The Justice/Peace Paradox

Written by Rabbi Elliott Karstadt — 24 December 2023

In the Alyth Chavruta Project over the summer, in preparation for Yom Kippur, we made an in-depth study of the Book of Jonah. We usually focus on Jonah’s running away from his prophetic calling, and of course the storm and the moment when he is eaten by a humongous fish (not a whale!). But equally important is the way in which he responds when finally he goes to prophesy against the city of Nineveh, the people repent, and God decides to forgive them, and not destroy them after all.

Jonah is mightily disappointed when the city of Nineveh is not flattened and the people destroyed before his eyes – partly because, he complains to God, it makes him look like a rubbish prophet! He has spent all this energy telling the Ninevites that they are going to be crushed for their injustice, and now God is sparing them.

But also partly, it seems, because Jonah really does have a desire to see justice done.

In his rage, Jonah mockingly quotes God’s words back from the Book of Exodus:

Adonai Adonai, El rachum v’chanun erech apayim v’rav chesed (Exodus 34:6).

I am ‘a God merciful and compassionate, slow to anger and abounding in kindness’.

This version of the classic phrase is incomplete as Jonah throws it out in his anger. The original ends rav chesed v’emet – ‘abounding in kindness and truth’.

For Jonah, God is kind, merciful, seeking peace, but lacking justice and lacking truth.

In Pirkei Avot, the Sayings of our Sages, written around two thousand years ago, Rabban Shimon ben Gamliel is quoted teaching a paradox that al sh’loshah d’varim ha-olam omed: al hadin, v’al ha-emet, v’al hashalom – ‘the world continues to stand on account of three things: justice, truth and peace’ (1:18).

I say it is a paradoxical teaching, because of the challenge with which Jonah presents us: how can the world stand both upon truth and justice, and at the same time on peace.

It is a paradox that comes up in our prayers as well – as we expressed in our community prayers, when we said: ‘Help us to be good citizens, working together for justice and peace at home and abroad.’

Shimon ben Gamliel was the nasi – the leader of the Jewish community in the Land of Israel in the first century CE – during the time in which the first Jewish-Roman war broke out – a war that claimed hundreds of thousands of lives, particularly of innocent Jews. He knew firsthand what it meant for the Jewish people to be oppressed, for them to experience injustice, and he knew what it meant to be at war. For him, war and peace were not theoretical concepts. And he demanded peace, alongside justice.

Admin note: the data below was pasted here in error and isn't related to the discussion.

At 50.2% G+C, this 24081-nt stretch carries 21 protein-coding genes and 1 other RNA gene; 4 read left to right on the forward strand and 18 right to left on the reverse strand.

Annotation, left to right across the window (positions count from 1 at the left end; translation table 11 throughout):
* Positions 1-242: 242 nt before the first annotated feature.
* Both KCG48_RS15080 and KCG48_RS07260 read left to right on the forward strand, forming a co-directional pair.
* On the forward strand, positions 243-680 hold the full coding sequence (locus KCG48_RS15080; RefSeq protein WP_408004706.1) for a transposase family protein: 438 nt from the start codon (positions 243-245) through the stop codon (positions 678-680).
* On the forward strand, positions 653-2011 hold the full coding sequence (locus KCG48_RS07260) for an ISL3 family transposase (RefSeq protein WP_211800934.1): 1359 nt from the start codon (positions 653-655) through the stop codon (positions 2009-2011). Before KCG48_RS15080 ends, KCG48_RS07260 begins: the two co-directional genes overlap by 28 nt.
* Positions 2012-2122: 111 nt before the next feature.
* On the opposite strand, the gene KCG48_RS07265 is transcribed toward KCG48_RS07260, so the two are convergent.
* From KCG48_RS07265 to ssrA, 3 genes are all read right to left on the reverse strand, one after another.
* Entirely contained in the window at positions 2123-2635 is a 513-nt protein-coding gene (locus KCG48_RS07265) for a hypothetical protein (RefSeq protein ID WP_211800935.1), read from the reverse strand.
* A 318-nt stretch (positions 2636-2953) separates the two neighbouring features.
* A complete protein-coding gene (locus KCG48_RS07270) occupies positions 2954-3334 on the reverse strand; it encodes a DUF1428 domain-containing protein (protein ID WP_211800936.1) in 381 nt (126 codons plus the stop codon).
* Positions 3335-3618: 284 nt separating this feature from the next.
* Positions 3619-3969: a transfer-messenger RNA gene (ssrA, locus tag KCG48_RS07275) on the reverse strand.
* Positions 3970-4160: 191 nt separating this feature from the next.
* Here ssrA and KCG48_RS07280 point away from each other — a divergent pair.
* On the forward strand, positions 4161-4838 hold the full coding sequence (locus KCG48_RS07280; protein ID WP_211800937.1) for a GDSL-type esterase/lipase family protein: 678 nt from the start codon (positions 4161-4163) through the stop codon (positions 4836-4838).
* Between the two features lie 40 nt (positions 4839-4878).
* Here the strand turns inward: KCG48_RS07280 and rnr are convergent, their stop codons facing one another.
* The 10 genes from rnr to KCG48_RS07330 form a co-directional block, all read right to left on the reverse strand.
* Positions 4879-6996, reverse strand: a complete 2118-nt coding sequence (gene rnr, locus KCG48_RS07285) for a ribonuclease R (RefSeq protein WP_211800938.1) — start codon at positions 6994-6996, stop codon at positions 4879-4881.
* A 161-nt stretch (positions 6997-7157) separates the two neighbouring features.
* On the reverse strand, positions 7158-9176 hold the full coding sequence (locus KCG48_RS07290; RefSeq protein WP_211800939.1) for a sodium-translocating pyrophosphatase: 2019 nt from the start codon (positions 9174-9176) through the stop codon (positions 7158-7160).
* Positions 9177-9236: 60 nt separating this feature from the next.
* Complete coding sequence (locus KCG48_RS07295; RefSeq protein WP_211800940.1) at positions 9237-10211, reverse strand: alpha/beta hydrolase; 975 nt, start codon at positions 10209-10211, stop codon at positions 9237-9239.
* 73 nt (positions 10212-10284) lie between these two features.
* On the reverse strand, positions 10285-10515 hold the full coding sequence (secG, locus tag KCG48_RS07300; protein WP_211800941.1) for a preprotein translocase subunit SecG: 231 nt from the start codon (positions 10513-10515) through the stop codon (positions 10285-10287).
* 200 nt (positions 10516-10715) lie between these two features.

In this week’s portion, that Alexa just read and explained to us so brilliantly, Joseph decides to forgive his brothers. Despite what they have done to him – first seeking to kill him, then compromising and selling him into slavery instead. Despite all the suffering they have caused him, after some deception and after accusing them of being spies in Egypt and then framing them for stealing, Joseph decides to put their differences aside.He chooses peace over justice.

Indeed, in the part of the story we shall read next week, the story becomes even more complicated when the brothers lie to Joseph about what their father said to them before his death. They worry that it was simply the presence of their father in Egypt that was stopping Joseph from taking his revenge upon them, and so they tell him that before his death, their father expressed a desire for him to forgive them. And the midrash tells us that their bending of the truth – and their putting words into their father’s mouth – is excused because it was for the sake of making peace.

The rabbis of the Talmud and Midrash were great exponents of the virtue of peace. We are encouraged to be like the figure of Aaron, who also dissimulated and bent the truth in order to achieve peace between individuals. When two people quarrelled, he would go and speak to both parties, saying to both of them, you know, the other guy is really sorry and wants to make up with you, but is just too embarrassed to say so… Even though this was not strictly true, and did nothing to address the original cause of the hurt, the rabbis saw this as virtuous because it encouraged the parties to make peace with each other, and reduced strife in Israel.

In our haftarah this morning we are reminded of the imperative to seek peace, wherever you are – not just amongst those who are like you, but even in the lands of exile. Peace is of the utmost importance.